Exchange and interest rate risk

Port Port

Description (What is the Risk)

The risk of currency fluctuations and or the interest rate over the life of a project

Risk Allocation (Who typically bears the risk)

Allocation: Public Private Shared
Rationale

The Private Partner would look to mitigate this risk through hedging arrangements under the Finance Documents, to the extent possible or necessary in that market.

Mitigation Measures (What can be done to minimize the risk)

Exchange and interest rates risks are typically not accounted for beyond the Private Partner's own hedging arrangements.

Government Support Arrangements (What other government measures may be needed to be taken)

The Contracting Authority is not expected to assist the Private Partner in mitigating such risks.

However in some circumstances the Contracting Authority may seek to retain interest rate risk if it feels it can bear the risk more efficiently than the private sector.

Comparison with Emerging Market

In developed markets, the risk of currency fluctuations and interest rates is not substantial enough to require the Contracting Authority to provide support.

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Description (What is the Risk)

The risk of currency fluctuations and or the interest rate over the life of a project

Risk Allocation (Who typically bears the risk)

Allocation: Public Private Shared
Rationale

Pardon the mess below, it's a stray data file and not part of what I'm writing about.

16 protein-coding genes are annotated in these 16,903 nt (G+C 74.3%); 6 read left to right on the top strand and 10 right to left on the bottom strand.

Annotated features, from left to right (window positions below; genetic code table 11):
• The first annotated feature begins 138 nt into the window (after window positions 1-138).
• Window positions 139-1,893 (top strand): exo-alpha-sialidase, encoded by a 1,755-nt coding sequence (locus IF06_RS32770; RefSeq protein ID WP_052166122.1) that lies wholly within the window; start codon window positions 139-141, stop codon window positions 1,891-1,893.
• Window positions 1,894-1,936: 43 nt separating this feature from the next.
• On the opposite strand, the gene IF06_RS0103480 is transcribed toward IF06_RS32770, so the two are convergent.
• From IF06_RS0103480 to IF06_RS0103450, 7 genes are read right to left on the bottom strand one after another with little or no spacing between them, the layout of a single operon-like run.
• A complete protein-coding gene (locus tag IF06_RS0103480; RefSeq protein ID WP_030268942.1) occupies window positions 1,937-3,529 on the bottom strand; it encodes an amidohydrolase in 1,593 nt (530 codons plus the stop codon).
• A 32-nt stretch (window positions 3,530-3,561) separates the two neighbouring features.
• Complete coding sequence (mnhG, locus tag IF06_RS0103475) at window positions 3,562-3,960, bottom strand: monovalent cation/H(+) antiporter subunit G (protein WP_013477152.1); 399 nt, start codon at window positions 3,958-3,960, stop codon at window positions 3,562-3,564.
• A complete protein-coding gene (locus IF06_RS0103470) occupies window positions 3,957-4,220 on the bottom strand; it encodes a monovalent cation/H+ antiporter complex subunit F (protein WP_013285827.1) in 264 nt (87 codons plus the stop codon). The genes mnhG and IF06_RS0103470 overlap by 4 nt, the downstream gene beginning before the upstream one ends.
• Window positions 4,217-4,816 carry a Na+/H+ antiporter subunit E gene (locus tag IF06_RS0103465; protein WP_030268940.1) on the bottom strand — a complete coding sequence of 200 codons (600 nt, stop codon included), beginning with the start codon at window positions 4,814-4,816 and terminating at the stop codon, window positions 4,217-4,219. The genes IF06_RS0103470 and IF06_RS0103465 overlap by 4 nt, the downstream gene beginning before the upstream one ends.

The Private Partner would look to mitigate this risk through hedging arrangements under the Finance Documents, to the extent possible in that market.

In certain countries this may not be possible due to exchange / interest rate volatility.

Mitigation Measures (What can be done to minimize the risk)

Some of the cost risk can be managed by passing the risk through to the port users by way of adjustments to the tariff, but the ability to do this may be limited.

It is therefore common for the Private Partner to look for the right to charge the port tariffs in USD or other hard currency rather than local currency.

Government Support Arrangements (What other government measures may be needed to be taken)

As revenue may be collected in local currency the Contracting Authority may need to retain the risk of devaluation of the local currency to the extent that such devaluation impacts on the economic viability of the project (due to the need to pay for foreign currency imports and service foreign currency debt) or alternatively provide the necessary dispensations/ approvals to allow tariffs and project accounts to be denominated in hard currency.



Comparison with Developed Market

In emerging market port projects, the devaluation of local currency beyond a certain threshold may be a trigger for non-default termination. Alternatively it could trigger a 'cap and collar' subsidy arrangement from the Contracting Authority. Issues of convertibility of currency and restrictions on repatriation of funds are also bankability issues upon termination in emerging markets.

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